Even so, she’d proven to be both intelligent and persistent, both in and out of the classroom. She never quit, even when her fellows began to find her annoying, earning her the nickname badger–or kitarhi from the Menhirre cadets. And she didn’t often have a chance to rest or pursue anything other than soldiering, so Carmeyon was willing to indulge her rare asides into the mythical. When he crossed to her table, she glanced up, the afternoon light catching the ugly scar on her left cheek. It split over her cheekbone into a y-shape, tugging the eyelid slightly out of evenness. She rose to her feet.

“Don’t worry, Miss Dantreon,” he said, gesturing for her to sit. “I recalled our conversation about families, and since this library doesn’t have a copy, I thought I would lend you ours.”

Her eyes lifted to his face. “Ours, sir?”

“The copy from my father’s house in the capital,” he clarified as he handed her the book.

Genealogical Listings for the Year 490,” she read aloud. “I don’t understand, sir. This is four years old.”

Perhaps she thought it was an assignment. “Yes, it is, but that doesn’t make much difference. They only publish this once every five years. If you’re curious about your family’s bloodlines, they’ll be in there.”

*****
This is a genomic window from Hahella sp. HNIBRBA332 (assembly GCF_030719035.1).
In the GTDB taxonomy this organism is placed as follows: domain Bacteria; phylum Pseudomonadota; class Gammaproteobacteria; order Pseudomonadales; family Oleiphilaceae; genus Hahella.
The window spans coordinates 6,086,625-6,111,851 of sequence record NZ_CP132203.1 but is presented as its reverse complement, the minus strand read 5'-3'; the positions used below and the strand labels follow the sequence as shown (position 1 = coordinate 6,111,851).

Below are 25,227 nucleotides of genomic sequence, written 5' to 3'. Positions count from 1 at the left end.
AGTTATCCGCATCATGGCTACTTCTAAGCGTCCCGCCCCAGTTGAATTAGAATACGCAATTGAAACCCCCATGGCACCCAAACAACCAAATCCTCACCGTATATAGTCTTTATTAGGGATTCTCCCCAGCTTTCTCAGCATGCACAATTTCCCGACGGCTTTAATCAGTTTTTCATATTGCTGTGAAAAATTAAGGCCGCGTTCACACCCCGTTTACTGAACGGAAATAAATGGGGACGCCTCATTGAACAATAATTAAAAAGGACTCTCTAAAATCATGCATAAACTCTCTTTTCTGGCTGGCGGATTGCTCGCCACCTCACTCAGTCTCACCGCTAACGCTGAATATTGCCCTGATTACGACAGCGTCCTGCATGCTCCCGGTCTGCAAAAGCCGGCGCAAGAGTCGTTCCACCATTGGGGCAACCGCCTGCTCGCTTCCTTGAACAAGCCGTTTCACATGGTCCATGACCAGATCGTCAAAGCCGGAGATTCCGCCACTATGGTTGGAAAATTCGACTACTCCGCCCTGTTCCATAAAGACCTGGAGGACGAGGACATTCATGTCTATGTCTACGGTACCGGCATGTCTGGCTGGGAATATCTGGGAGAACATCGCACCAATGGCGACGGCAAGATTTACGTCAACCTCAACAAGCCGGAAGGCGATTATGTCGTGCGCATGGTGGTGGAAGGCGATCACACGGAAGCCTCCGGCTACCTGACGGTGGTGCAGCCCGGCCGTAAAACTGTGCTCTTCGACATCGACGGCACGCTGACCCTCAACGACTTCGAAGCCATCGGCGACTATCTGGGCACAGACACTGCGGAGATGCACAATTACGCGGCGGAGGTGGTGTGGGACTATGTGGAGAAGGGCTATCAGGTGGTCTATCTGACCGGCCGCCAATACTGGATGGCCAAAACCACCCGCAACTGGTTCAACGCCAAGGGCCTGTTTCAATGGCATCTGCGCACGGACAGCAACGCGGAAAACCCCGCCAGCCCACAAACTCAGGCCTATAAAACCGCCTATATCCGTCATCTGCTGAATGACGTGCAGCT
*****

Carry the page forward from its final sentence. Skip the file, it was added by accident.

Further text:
“Oh. Thank you, sir.” Ellis opened the book, and he took a few minutes to explain how the various listings were organized.

Surnames were arranged alphabetically with pages cross-referenced. She located ‘Dantreon’ farther back in the book. Finding the reference that listed her father, Ellis noted that her own name appeared there. “Have I been in this all along?” she asked.

He nearly laughed, but managed to keep it in. She was interested in bloodlines because of her curiosity about the fabled Gifts that ran among certain families of the Menhirre. Most people only looked at this book to see how closely they could claim they were related to the royal family. “Since the 480 edition,” he said. “You’d just been born when they went to press on that one, I suppose. It would have been in fall of 479.”